Get your friends and family together for a private tasting or wine course. IWC can tailor and personalise any tasting or course that suits your interest and schedule. Each session lasts for two hours and can accommodate a maximum of six people. Each tasting includes a minimum of eight wines. Some of our most popular themes are:

  • Introduction to Wine: HK$12,000
  • New World vs Old World Cabernet Sauvignon: HK$14,000
  • Bordeaux Masterclass: HK$18,000
  • Vintage Champagne Tasting: HK$15,000
  • Red Burgundy Masterclass: HK$22,000
  • Sweet wine of the World: HK$15,000

Call us to make a booking or discuss your favourite wine region.


Sergi Ferrer Salat and Raül Bobet talk about their Priorat Carignan made from old vines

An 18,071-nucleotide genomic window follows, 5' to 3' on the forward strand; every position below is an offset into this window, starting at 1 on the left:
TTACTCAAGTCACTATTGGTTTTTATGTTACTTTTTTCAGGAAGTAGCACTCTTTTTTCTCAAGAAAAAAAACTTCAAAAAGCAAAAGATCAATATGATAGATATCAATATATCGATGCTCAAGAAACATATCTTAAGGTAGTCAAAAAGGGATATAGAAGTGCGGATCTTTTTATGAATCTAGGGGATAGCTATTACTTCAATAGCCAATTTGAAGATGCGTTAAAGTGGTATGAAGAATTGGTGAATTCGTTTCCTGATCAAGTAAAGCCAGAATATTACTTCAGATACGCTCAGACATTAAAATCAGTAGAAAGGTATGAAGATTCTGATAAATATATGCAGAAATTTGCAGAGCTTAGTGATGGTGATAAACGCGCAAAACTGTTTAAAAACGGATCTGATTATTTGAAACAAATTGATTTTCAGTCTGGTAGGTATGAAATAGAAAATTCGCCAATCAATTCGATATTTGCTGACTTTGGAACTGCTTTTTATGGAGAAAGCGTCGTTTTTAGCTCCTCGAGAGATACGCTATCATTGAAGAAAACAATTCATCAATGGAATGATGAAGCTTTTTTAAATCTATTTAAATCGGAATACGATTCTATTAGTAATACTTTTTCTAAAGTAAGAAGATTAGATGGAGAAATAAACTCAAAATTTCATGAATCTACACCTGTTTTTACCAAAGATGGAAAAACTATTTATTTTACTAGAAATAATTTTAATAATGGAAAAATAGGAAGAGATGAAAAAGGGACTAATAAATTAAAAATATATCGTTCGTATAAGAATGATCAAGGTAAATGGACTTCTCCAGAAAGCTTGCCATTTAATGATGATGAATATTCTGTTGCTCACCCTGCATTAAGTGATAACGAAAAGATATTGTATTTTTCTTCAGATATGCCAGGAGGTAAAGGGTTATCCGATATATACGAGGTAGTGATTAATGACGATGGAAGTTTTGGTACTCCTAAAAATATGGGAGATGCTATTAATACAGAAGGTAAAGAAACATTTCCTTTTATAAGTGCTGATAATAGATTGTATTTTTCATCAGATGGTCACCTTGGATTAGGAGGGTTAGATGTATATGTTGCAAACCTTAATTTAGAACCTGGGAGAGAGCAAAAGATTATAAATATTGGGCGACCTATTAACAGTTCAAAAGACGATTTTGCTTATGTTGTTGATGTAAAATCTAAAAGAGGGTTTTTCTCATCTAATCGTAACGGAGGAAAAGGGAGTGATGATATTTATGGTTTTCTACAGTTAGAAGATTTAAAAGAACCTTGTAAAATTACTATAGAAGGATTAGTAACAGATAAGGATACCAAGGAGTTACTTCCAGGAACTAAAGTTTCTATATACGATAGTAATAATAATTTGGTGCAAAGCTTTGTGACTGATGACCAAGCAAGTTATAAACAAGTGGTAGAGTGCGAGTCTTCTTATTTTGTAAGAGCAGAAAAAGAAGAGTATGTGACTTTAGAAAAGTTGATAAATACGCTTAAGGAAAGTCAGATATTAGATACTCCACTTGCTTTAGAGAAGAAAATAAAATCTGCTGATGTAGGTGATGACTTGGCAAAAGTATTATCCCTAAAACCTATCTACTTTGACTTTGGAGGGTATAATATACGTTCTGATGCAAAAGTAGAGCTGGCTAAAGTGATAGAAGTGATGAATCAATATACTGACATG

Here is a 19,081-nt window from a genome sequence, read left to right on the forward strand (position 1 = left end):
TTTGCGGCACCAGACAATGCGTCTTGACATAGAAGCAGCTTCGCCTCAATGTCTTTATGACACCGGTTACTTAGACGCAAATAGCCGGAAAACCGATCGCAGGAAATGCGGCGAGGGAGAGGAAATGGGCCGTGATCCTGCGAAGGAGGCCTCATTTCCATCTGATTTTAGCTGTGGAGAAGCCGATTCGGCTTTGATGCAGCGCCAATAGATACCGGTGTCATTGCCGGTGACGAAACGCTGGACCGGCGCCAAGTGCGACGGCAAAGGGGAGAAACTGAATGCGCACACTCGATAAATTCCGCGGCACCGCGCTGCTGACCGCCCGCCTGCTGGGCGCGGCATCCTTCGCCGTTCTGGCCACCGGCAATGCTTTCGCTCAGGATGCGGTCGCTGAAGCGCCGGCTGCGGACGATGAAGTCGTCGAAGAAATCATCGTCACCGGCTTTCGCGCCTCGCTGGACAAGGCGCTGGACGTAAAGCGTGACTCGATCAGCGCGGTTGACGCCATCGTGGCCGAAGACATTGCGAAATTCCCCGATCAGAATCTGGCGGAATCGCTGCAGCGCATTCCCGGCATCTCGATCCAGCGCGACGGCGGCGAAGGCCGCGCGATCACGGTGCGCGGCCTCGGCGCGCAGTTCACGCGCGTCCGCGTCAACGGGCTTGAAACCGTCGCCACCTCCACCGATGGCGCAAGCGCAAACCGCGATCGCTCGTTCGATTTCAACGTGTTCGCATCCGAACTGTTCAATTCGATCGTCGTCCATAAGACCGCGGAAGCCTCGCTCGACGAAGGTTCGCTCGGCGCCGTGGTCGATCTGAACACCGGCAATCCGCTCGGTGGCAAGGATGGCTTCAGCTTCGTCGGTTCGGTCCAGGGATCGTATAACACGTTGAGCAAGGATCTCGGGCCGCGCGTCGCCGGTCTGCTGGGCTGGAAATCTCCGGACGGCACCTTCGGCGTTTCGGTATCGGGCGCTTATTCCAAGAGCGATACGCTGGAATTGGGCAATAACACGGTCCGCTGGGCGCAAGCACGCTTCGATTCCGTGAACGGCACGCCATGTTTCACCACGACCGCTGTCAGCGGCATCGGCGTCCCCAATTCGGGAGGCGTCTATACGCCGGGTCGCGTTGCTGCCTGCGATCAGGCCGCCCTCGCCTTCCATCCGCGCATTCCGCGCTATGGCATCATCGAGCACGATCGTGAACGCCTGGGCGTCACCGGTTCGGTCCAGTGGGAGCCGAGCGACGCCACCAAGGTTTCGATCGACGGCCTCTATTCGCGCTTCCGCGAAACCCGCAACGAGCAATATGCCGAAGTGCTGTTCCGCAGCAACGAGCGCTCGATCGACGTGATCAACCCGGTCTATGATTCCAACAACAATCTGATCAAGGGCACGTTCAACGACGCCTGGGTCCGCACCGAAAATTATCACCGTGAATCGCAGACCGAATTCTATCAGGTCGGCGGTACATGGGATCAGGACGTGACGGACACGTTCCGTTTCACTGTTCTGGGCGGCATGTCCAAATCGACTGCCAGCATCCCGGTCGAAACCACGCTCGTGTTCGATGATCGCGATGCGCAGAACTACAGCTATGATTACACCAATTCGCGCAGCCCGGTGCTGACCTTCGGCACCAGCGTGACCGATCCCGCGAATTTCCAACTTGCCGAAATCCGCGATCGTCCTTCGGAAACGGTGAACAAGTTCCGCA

Taste This Space

Last month's rephrased question from August: What is going on with the barrel?" The correct answer is Barrel cleaning. The winner this time is Fabrice Papin. Well done Fabrice, you have won a mystery bottle from IWC's cellar.

This month’s question:
“Which wine producing region is this?”

Prize: A bottle of wine from IWC’s cellar (with all our global wine friends, you know you’ll be in for a treat!)

Send Us Your Answer here!